2. Connection diagram and action plan

Context: This exercise is similar to the use of genograms, but is focused on visually capturing the close relationships in a person’s life.

When to use: Practitioners may use this exercise when some initial trust exists with the person. It will deepen the relevance about how you can assist the development of stronger key relationships in their life.

Conducting the exercise: Ask the person to name or write down the most important relationships in their life (these are defined as the people they influence and impact on the most or those people who influence and impact on them).

 Some of these connections maybe:

On a piece of plain paper, draw a small circle to represent them in the centre. Then they draw a circle to represent each individual relationship they have named. Relationships that are closer, or that have a greater influence and impact, are placed closer to the centre of the paper. Relationships that are more distant are placed further away, near the side of the paper.

 

Extension questions:

Identify relationship changes by asking:

  1. A few years ago, how would this diagram been different?

  2. What has changed?

  3. What has not changed?

  4. Choosing one important relationship, what do you want to achieve?

  5. Discuss who they have an impact on, who they influence and who they respect? Also who are the people who impact, influence and respect them...?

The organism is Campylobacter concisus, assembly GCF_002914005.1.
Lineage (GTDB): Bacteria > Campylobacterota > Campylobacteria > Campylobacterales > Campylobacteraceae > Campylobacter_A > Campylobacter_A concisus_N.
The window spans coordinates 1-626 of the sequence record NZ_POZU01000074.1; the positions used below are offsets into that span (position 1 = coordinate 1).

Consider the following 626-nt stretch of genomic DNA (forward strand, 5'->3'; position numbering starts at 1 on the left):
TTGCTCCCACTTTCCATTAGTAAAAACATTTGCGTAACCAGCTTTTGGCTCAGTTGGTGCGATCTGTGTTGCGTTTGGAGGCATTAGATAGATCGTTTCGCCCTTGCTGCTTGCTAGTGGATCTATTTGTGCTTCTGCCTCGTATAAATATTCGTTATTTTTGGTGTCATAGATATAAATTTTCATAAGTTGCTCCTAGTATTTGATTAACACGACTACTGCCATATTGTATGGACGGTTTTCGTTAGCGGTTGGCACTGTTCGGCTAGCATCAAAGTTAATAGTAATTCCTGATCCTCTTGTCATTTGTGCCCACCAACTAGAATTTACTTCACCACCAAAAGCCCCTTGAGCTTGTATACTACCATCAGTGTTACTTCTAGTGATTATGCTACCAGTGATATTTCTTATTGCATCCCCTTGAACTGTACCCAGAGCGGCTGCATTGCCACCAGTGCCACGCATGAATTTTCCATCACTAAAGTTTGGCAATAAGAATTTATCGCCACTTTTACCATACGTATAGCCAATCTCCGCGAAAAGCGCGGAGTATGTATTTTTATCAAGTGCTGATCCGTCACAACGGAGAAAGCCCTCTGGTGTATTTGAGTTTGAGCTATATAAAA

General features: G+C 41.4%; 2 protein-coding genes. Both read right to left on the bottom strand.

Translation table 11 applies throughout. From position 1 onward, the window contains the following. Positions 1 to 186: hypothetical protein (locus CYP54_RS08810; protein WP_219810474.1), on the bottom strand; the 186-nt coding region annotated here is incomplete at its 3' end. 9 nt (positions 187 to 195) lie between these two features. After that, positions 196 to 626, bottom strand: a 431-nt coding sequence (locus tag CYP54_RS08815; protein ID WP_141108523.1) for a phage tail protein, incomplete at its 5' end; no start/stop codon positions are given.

6. If you could influence one key relationship, which one would you choose?

Using Strength cards for men (free download from www.groupworksolutions.com.au), identify and name key strengths they use to create strong, safe and special relationships (as shown in the diagram). Place these cards on the outside edge of the paper. Discuss and link the strengths to important values the person uses to live life (i.e. honesty, integrity, caring). Thinking of the forthcoming week, these values need to be recorded, along with the actions they going to do to support these relationships.

The development of conscious values and a purposeful plan can help widen the range of choices they use. Encourage the person to ACT:

Accept what they are feeling and develop an idea about what is important

Connect to an important set of personal values

Take action

This identifies and builds on the primary generative motivations.

 

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